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dc.contributor.authorHaynes, Patricia L.
dc.contributor.authorSilva, Graciela E.
dc.contributor.authorHowe, George W.
dc.contributor.authorThomson, Cynthia A.
dc.contributor.authorButler, Emily A.
dc.contributor.authorQuan, Stuart F.
dc.contributor.authorSherrill, Duane
dc.contributor.authorScanlon, Molly
dc.contributor.authorRojo-Wissar, Darlynn M.
dc.contributor.authorGengler, Devan N.
dc.contributor.authorGlickenstein, David A.
dc.date.accessioned2017-11-06T15:48:13Z
dc.date.available2017-11-06T15:48:13Z
dc.date.issued2017-10-10
dc.identifier.citationLongitudinal assessment of daily activity patterns on weight change after involuntary job loss: the ADAPT study protocol 2017, 17 (1) BMC Public Healthen
dc.identifier.issn1471-2458
dc.identifier.pmid29017480
dc.identifier.doi10.1186/s12889-017-4818-2
dc.identifier.urihttp://hdl.handle.net/10150/625975
dc.description.abstractBackground: The World Health Organization has identified obesity as one of the most visible and neglected public health problems worldwide. Meta-analytic studies suggest that insufficient sleep increases the risk of developing obesity and related serious medical conditions. Unfortunately, the nationwide average sleep duration has steadily declined over the last two decades with 25% of U.S. adults reporting insufficient sleep. Stress is also an important indirect factor in obesity, and chronic stress and laboratory-induced stress negatively impact sleep. Despite what we know from basic sciences about (a) stress and sleep and (b) sleep and obesity, we know very little about how these factors actually manifest in a natural environment. The Assessing Daily Activity Patterns Through Occupational Transitions (ADAPT) study tests whether sleep disruption plays a key role in the development of obesity for individuals exposed to involuntary job loss, a life event that is often stressful and disrupting to an individual's daily routine. Methods: This is an 18-month closed, cohort research design examining social rhythms, sleep, dietary intake, energy expenditure, waist circumference, and weight gain over 18 months in individuals who have sustained involuntary job loss. Approximately 332 participants who lost their job within the last 3 months are recruited from flyers within the Arizona Department of Economic Security (AZDES) Unemployment Insurance Administration application packets and other related postings. Multivariate growth curve modeling will be used to investigate the temporal precedence of changes in social rhythms, sleep, and weight gain. Discussion: It is hypothesized that: (1) unemployed individuals with less consistent social rhythms and worse sleep will have steeper weight gain trajectories over 18 months than unemployed individuals with stable social rhythms and better sleep; (2) disrupted sleep will mediate the relationship between social rhythm disruption and weight gain; and (3) reemployment will be associated with a reversal in the negative trajectories outlined above. Positive findings will provide support for the development of obesity prevention campaigns targeting sleep and social rhythms in an accessible subgroup of vulnerable individuals.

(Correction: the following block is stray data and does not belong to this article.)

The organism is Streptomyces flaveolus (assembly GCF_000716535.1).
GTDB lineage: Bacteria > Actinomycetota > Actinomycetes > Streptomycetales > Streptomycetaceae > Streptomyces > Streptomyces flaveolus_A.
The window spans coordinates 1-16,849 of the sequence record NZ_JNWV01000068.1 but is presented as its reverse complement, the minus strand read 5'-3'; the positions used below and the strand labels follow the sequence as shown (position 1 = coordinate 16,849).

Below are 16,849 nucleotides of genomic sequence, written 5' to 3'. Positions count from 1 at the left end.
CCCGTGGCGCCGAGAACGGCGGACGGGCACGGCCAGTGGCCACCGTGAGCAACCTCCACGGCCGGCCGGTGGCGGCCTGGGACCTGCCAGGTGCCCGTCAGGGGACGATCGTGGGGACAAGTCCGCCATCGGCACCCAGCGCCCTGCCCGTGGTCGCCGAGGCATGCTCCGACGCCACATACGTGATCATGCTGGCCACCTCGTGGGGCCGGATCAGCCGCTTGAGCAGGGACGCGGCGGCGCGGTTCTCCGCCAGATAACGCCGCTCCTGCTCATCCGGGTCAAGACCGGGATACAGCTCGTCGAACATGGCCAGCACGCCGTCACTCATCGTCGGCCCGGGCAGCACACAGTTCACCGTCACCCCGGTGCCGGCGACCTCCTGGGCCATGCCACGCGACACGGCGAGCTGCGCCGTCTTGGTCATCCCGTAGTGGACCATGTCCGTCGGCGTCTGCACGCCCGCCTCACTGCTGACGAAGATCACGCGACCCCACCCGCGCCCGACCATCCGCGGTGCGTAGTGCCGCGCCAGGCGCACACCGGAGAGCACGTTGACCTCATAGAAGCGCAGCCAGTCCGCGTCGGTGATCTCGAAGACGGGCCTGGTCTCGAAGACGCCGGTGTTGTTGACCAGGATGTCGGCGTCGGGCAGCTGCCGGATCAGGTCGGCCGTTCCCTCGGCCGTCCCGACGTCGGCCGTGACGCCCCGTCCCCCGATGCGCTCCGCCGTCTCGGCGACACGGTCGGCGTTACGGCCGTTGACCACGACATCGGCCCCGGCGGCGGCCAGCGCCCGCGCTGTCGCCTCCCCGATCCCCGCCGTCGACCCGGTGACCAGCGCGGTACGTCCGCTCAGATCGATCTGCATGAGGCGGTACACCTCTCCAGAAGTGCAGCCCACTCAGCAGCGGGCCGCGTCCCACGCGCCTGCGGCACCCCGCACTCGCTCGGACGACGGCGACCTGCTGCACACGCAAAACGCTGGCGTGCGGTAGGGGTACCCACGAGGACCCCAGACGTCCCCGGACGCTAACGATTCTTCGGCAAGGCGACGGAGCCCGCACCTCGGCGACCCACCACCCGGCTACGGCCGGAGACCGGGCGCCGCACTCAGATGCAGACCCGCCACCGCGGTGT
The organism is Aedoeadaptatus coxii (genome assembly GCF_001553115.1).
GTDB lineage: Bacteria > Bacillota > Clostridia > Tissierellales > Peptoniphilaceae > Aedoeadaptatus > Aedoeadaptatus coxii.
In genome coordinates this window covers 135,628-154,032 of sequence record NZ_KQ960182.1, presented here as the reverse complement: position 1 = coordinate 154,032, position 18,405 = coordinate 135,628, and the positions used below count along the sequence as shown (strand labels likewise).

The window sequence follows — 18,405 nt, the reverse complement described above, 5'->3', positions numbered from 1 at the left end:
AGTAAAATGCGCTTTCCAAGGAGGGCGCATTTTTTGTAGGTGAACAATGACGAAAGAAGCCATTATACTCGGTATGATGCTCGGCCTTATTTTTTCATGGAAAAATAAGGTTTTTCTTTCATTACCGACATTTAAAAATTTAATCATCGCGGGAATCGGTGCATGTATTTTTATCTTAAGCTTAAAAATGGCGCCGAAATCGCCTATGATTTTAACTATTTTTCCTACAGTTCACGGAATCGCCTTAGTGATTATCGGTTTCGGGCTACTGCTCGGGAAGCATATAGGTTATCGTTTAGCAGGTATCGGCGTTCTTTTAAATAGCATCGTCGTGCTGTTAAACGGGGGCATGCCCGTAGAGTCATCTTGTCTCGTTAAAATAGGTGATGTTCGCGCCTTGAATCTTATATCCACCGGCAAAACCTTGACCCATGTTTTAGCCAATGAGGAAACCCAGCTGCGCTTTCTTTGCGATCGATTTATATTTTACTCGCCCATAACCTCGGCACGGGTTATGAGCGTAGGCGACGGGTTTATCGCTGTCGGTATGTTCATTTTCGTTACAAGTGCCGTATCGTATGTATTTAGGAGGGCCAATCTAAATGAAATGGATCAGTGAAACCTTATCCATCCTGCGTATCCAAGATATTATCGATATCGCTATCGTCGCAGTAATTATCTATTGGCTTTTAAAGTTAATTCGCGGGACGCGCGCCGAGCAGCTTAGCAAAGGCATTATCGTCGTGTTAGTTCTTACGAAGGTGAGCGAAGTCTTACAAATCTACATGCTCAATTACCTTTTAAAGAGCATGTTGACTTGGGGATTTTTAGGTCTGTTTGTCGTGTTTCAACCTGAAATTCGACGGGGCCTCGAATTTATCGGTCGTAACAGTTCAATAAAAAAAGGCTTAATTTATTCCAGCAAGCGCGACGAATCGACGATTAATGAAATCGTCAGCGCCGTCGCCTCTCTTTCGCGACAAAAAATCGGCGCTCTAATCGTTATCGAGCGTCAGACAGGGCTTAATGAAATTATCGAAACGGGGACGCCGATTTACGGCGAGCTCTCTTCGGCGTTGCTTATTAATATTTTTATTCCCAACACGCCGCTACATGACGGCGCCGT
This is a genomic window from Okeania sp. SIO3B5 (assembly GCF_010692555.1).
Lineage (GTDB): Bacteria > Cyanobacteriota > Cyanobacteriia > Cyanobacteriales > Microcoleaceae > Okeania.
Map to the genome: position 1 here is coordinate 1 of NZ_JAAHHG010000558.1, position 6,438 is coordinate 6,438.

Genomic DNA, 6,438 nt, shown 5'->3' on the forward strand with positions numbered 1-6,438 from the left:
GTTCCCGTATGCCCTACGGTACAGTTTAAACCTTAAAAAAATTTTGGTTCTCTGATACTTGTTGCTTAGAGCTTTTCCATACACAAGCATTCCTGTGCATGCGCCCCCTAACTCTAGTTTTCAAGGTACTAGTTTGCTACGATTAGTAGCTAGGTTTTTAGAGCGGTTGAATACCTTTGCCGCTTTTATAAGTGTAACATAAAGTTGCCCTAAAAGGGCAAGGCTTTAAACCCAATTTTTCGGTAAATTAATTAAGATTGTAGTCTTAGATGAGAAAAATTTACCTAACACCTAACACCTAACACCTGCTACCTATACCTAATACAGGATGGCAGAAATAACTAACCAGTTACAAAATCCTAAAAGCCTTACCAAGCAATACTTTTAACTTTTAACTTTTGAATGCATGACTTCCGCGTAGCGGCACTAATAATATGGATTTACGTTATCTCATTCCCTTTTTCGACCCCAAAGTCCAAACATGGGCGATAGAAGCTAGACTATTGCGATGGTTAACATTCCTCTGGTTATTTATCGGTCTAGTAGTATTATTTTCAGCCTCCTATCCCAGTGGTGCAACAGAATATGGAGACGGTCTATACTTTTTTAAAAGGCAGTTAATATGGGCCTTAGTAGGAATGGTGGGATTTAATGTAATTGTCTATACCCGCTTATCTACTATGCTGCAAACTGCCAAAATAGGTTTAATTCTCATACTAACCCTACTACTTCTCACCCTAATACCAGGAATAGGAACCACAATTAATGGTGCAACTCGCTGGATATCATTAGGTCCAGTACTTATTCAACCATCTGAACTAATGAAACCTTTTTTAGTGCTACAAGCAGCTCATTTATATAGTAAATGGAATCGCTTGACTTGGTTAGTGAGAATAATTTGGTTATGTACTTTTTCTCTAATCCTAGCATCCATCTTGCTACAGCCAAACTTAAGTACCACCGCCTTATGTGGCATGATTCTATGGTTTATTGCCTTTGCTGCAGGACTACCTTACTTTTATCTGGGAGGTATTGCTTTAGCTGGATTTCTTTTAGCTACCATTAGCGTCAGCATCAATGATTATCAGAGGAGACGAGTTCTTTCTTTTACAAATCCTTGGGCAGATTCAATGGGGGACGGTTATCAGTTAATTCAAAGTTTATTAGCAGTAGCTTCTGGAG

dc.description.sponsorshipUS National Institute of Health; National Heart, Lung, and Blood Institute (NHLBI) [1R01HL117995-01A1]en
dc.language.isoenen
dc.publisherBIOMED CENTRAL LTDen
dc.relation.urlhttp://bmcpublichealth.biomedcentral.com/articles/10.1186/s12889-017-4818-2en
dc.rights© The Author(s). 2017 Open Access This article is distributed under the terms of the Creative Commons Attribution 4.0 International License.en
dc.rights.urihttps://creativecommons.org/licenses/by/4.0/
dc.subjectObesityen
dc.subjectSleepen